- The English people were sick of military rule
- In 1659, Parliament voted to ask the older son of

Charles I to rule England
- The reign of Charles II began; because he restored the monarchy, the period of his rule is called the Restoration
- During Charles II’s reign, Parliament passed an important guarantee of freedom, habeas corpus
- Habeas corpus is Latin meaning “to have the body”
- It gave every prisoner the right to obtain a writ or document ordering that the prisoner be brought before a judge to specify the charges against the prisoner
- The judge would decide whether the prisoner should be tried or set free
- Because Charles had no legitimate child, his heir was his brother James, who was Catholic; the Whigs opposed James, and the Tories supported him

- In 1685, Charles II died, and James II became king
- James soon offended his subjects by displaying his Catholicism
- Violating English law, he appointed several Catholics to high office
- When Parliament protested, James dissolved it
- In 1688, James’s second wife gave birth to a son
- English Protestants became terrified at the prospect of a line of Catholic kings
- James had an older daughter, Mary, who was Protestant; she was also the wife of William of Orange, a prince of the Netherlands
- Seven members of Parliament invited William and Mary to overthrow James for the sake of Protestantism
- When William led his army to London in 1688, James fled to France
- This bloodless overthrow

of King James II is called the Glorious Revolution

Identify and explain the following terms:

Oliver Cromwell

Cromwell and Ireland

Cromwell and Puritanism

Cromwell and Religious Toleration

The Restoration
Charles II

Habeas Corpus

James II

William and Mary

The Glorious Revolution
- Why was the death of Charles I revolutionary?

- What rights were guaranteed by the Habeas Corpus Act?

- How does a constitutional monarchy differ from an absolute monarchy?

- In your opinion, which decisions of Charles I made his conflict with Parliament worse?


- Why do you think James II fled to France when William of Orange led his army to London?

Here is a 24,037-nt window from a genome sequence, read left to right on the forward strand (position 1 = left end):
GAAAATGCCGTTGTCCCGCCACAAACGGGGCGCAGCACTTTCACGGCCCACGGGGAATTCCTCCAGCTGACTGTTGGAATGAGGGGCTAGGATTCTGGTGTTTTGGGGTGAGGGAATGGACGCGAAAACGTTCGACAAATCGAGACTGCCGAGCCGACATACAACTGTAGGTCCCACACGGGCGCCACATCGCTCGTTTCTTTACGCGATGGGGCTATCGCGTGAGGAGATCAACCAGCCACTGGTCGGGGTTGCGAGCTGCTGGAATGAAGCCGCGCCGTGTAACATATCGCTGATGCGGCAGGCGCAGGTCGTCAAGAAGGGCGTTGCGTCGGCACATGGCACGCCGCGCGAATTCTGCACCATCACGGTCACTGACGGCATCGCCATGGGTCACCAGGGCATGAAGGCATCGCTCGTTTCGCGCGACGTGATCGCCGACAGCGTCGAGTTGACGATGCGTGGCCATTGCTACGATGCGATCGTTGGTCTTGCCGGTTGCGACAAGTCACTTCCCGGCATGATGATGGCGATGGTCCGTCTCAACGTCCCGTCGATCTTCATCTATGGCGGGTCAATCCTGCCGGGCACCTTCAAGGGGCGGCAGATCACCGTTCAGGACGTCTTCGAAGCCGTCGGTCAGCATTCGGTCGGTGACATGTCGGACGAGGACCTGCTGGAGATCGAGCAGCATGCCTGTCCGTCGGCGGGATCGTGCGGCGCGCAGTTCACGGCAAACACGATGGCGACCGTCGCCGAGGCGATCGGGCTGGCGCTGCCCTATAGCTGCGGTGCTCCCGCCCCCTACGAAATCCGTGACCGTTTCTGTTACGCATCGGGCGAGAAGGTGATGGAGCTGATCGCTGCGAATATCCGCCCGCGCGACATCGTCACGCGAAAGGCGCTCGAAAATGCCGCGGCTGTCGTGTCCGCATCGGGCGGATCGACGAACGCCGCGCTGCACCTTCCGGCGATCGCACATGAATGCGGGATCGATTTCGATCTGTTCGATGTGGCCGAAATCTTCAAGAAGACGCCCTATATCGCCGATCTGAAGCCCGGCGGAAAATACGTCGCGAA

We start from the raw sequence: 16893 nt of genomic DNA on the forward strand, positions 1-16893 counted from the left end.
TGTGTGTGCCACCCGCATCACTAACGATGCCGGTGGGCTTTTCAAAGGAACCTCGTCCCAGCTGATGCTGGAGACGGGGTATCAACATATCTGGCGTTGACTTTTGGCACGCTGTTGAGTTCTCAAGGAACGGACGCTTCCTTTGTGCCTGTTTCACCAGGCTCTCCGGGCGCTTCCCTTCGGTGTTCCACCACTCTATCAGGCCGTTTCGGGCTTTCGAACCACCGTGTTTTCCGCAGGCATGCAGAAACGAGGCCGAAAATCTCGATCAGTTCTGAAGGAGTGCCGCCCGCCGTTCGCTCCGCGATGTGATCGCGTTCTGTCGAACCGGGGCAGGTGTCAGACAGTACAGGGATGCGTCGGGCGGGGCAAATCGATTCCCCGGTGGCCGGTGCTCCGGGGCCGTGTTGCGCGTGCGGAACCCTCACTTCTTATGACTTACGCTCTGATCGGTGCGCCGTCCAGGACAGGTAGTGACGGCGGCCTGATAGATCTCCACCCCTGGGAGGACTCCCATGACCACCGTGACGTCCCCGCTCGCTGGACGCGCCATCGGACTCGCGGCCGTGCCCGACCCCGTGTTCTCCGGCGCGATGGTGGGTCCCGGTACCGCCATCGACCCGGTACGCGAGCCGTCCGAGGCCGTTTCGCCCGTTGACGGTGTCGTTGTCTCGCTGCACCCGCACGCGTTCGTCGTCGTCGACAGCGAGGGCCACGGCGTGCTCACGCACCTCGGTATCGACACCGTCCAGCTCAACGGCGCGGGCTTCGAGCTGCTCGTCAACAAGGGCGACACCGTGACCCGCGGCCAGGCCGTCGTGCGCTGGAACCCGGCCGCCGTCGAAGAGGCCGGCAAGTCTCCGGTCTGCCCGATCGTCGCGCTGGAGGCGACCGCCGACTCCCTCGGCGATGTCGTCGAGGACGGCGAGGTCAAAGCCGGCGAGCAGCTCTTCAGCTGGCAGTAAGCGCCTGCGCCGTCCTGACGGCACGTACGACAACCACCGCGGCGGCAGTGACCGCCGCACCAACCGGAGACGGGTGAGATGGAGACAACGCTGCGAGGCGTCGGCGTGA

- What conditions in England made the execution of one king and the overthrow of another possible?

- Write a persuasive paragraph for an underground newspaper designed to incite the British people to overthrow Charles I.
Limits on Monarch’s Power

At their coronation, William and Mary vowed to recognize Parliament as their partner in governing. England had become not an absolute monarchy but a constitutional monarchy, where laws limited the ruler’s power. To make clear the limits of royal power, Parliament drafted a Bill of Rights in 1689. This document listed many things that a ruler could not do:

  • no suspending of Parliament’s laws

  • no levying of taxes without a specific grant from Parliament

  • no interfering with freedom of speech in Parliament

  • no penalty for a citizen who petitions the king about grievances

This engraving depicts the beheading of Charles I.

- What was the significance of the beheading of Charles I?

- How did this execution change world history?

- Explain which side gained and which side lost territory during each year from 1643 to 1645.

- Which side maintained control of London? Why would this be important?

U.S. Democracy

Today, the United States still relies on many of the government reforms and institutions that the English developed during this period. These include the following:

  • the right to obtain habeas corpus, a document that prevents authorities from holding a person in jail without being charged

  • a Bill of Rights, guaranteeing such rights as freedom of speech and freedom of worship

  • a strong legislature and strong executive, which act as checks on each other

  • a cabinet, made up of heads of executive departments, such as the Department of State

  • two dominant political parties

- Why is it important to check or limit the power of a ruler?